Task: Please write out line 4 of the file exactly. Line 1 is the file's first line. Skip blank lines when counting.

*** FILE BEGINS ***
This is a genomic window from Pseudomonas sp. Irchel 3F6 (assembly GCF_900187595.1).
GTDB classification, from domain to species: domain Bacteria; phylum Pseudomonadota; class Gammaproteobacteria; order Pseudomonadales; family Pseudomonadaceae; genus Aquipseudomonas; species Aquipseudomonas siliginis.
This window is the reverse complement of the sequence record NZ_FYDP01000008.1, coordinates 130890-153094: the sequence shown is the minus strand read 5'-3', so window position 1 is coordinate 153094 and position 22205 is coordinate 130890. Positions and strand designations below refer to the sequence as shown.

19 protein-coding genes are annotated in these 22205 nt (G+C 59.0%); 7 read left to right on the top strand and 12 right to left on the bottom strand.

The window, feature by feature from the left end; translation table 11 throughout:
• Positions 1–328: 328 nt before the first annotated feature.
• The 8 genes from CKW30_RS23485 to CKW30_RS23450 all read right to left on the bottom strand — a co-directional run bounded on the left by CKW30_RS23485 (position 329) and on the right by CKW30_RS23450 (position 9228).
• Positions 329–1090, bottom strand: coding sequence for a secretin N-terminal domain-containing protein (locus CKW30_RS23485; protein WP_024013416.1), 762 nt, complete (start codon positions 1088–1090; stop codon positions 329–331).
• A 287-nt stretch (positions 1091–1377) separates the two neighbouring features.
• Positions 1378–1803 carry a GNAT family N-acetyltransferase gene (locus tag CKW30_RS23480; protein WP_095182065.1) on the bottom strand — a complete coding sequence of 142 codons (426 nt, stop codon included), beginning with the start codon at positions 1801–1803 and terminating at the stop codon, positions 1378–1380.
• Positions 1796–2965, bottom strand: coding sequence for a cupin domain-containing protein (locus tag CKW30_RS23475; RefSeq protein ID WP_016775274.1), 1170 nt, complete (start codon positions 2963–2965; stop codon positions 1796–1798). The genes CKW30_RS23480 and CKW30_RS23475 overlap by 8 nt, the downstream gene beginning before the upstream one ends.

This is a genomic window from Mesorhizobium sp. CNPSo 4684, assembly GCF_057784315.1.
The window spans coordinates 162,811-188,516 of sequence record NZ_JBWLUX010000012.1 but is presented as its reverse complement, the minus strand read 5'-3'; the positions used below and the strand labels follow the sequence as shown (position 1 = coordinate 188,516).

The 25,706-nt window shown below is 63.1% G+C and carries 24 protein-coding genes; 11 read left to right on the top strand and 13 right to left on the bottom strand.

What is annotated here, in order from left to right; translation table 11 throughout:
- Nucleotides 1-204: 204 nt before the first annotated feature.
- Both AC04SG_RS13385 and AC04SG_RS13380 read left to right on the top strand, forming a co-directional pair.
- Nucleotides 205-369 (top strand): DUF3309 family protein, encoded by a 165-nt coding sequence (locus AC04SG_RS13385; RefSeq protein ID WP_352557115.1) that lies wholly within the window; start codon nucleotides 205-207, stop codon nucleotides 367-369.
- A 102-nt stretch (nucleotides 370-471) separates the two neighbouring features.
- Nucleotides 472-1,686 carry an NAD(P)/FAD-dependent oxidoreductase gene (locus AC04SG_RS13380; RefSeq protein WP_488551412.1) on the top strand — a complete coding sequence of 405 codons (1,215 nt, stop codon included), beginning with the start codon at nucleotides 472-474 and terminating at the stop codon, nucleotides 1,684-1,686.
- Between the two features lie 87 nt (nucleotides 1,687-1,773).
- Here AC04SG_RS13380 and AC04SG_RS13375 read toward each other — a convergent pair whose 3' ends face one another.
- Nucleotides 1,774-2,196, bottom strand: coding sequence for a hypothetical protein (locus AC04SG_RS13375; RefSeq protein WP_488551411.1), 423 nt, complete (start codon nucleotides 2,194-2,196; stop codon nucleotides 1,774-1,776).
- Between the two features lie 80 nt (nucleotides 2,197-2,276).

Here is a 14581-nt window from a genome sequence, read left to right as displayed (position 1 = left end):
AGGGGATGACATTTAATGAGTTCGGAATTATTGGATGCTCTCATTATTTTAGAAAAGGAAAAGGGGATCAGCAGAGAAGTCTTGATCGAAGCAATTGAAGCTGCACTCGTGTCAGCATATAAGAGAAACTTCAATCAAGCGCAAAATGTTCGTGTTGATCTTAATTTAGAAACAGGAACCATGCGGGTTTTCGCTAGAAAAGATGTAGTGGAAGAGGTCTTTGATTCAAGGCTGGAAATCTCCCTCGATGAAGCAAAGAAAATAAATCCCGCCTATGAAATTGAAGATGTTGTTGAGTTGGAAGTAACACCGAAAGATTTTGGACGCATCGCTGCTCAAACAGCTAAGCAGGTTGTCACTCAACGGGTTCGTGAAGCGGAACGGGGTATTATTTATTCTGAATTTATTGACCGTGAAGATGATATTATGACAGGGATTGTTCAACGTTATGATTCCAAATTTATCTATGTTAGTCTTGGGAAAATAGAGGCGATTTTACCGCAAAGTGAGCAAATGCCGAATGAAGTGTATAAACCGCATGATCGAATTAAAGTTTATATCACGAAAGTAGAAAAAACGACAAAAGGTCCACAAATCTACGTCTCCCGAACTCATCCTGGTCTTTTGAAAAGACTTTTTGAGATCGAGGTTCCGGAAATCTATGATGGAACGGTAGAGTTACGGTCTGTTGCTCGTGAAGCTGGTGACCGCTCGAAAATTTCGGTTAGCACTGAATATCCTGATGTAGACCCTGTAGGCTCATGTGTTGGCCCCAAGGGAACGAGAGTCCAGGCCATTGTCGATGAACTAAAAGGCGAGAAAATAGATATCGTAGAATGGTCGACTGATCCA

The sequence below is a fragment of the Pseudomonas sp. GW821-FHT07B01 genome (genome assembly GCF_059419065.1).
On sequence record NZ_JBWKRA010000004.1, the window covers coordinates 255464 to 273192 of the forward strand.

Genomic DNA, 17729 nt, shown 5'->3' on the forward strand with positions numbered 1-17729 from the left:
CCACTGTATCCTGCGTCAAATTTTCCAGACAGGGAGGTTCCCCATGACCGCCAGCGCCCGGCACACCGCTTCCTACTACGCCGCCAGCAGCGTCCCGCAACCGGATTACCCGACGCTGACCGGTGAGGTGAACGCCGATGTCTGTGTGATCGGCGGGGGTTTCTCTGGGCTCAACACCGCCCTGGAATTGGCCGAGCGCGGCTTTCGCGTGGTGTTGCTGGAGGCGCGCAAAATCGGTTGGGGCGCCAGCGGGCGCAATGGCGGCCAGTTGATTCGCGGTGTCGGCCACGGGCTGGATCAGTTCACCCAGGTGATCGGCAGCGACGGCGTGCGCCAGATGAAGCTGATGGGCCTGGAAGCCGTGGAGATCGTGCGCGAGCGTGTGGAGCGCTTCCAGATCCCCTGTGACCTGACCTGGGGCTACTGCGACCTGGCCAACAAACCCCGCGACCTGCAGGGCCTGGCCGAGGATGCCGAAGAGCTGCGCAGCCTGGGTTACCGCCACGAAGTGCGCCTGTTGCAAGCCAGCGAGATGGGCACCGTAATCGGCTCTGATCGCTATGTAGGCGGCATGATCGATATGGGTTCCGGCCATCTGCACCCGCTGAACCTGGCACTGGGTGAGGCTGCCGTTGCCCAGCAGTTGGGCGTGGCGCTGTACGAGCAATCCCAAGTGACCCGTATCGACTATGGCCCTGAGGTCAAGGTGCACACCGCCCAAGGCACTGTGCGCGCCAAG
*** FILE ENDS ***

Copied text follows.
19 protein-coding genes are annotated in these 22205 nt (G+C 59.0%); 7 read left to right on the top strand and 12 right to left on the bottom strand.